“(Secretary) has determined that substantial communication, coordination, and involvement between the U.S. Department of Education (Department or ED) and the recipient is necessary” Here’s where it really gets intrusive. Compare the words “communication, coordination, and involvement” with the words in the General Educational Provisions act and other laws.

ESEA does not authorize any federal official to “mandate, direct, or control” the content taught in local schools.

The General Education Provisions Act of 1970 says that “no provision of any applicable program shall be construed to authorize” any federal agency or official “to exercise any direction, supervision, or control over the curriculum, program of instruction” or selection of “instructional materials” by “any educational institution or school system.”

The law establishing the Education Department forbids it from exercising “any direction, supervision, or control over the curriculum” or “program of instruction” of any school or school system.  Interesting.  But there’s much more! 

  (Read Part II )

Posted April 19, 2012 by Christel Swasey in Uncategorized

One response to “Part I: Deciphering the Cooperative Agreement: One grant writer’s translation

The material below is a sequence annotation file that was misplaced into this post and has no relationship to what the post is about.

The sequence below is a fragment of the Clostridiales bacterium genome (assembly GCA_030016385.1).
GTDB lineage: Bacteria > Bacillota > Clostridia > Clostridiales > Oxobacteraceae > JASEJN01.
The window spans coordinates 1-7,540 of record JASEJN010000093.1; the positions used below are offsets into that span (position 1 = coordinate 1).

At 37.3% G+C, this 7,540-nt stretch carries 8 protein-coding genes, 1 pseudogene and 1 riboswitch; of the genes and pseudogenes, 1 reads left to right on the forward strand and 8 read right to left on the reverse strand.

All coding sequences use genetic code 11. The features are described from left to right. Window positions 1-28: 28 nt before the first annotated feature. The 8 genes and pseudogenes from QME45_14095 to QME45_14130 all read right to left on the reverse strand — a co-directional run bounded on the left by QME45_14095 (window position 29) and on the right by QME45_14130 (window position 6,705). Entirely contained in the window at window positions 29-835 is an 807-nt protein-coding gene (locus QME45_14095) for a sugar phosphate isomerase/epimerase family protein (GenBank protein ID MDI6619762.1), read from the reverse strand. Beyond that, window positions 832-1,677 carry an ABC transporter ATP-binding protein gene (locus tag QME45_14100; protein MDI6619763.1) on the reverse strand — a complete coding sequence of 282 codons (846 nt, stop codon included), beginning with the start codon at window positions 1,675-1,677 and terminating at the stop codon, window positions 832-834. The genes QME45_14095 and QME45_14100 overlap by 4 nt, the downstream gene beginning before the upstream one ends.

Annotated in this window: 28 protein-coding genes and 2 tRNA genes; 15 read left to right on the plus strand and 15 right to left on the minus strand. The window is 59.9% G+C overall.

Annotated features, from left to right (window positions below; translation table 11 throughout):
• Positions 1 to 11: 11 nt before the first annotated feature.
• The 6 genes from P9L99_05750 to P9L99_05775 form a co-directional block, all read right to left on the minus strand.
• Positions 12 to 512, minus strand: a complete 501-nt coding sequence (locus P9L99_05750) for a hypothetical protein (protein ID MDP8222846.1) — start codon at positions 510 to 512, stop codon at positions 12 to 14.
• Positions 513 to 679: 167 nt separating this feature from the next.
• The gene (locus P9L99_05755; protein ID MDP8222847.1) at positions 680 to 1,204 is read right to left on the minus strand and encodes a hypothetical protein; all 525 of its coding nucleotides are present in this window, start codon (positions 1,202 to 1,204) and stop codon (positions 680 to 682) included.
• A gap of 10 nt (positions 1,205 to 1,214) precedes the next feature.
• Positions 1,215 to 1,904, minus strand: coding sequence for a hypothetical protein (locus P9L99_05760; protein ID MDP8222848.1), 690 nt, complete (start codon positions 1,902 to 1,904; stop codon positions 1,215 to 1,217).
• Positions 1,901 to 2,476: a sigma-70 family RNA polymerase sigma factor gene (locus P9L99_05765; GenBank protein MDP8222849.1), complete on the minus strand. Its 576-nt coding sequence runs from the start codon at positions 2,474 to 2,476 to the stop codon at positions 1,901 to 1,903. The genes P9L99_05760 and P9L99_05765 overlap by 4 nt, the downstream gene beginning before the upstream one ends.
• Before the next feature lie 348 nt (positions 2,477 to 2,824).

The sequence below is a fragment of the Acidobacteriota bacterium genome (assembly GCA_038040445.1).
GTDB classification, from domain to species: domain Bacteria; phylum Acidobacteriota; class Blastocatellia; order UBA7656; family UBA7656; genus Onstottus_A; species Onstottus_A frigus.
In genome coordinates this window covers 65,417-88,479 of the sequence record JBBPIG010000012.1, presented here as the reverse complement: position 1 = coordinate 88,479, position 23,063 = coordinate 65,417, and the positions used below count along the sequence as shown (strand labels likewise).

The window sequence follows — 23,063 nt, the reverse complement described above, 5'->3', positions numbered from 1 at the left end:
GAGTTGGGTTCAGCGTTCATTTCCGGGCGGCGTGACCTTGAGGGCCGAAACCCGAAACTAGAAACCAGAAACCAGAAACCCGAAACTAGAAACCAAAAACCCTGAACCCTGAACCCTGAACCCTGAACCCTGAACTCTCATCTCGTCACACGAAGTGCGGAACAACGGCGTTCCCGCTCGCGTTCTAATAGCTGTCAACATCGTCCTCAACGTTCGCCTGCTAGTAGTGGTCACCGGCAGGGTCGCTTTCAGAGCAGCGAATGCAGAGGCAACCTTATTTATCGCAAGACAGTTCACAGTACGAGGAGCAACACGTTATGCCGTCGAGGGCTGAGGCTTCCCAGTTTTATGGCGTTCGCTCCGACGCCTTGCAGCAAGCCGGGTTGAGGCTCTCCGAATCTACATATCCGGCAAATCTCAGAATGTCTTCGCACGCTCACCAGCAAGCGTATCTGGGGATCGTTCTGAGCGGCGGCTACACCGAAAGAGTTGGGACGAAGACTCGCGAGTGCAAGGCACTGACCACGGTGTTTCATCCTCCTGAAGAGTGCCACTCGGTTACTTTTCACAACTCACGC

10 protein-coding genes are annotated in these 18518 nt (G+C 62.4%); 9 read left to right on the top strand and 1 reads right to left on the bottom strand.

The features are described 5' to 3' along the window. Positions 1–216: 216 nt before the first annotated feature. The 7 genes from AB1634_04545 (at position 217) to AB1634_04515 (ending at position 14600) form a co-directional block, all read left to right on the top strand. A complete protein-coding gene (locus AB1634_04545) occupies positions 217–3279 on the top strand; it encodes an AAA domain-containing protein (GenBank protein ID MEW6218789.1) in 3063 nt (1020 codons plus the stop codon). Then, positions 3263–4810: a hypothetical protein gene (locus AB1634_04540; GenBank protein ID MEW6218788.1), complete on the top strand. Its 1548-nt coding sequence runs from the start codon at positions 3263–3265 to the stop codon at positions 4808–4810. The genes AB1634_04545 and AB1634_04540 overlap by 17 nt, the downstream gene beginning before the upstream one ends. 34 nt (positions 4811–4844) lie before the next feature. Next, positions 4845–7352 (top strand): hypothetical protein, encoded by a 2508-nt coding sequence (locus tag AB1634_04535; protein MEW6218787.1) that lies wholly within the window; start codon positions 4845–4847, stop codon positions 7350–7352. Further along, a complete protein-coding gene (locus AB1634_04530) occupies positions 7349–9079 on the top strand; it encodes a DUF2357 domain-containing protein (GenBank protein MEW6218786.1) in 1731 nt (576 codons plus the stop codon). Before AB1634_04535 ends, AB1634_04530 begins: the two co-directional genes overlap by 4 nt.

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  1. It’s so hard to send my kids to school knowing what they are being subjected to. When I say, “send”, I mean it in the involuntarily sense. Learning anywhere should be enriching and satisfying but with a few exceptions, they are not feeling that way at school. I don’t want to send them but they want to be with their friends. I guess that’s what the progressive indoctrinators are banking on! I tell my kids the truth about what they are learning at school as much as I can so at least they have that! And I hope that it will be enough to counter the subtle (and sometimes not so subtle) indoctrinations they are learning there. With the little time and energy they have left after school and other activities, I encourage them to seek true learning through good books and other sources not tethered to that system). Our kids don’t have to be at public school. The solution is easier when they are little because being at home is natural if Mom (or dad) can be there. However, as they get older, most of them want to expand their social connections. They can see where the kids are all day so it gets a little trickier. I guess I could force them to stay home, but that’s not my style. I know some Moms who are better at that (and they’re not even forcing them). We are all different and have to figure it out for ourselves. For instance, my youngest is in 8th grade and he has always homeschooled part time because he doesn’t want to be at school all day. But he still wants to meet up with his friends. All I can hope is that the hard work of amazing people like Christel Swazey and so many others here in Utah and across the country to push back against this corrupted public education system will finally bring the freedom we all inherited from our founding but have somehow lost along the way. We should all contact these Leaders and see how we can help! After all, as Alisa Ellis once said it, “It’s just our kids!”.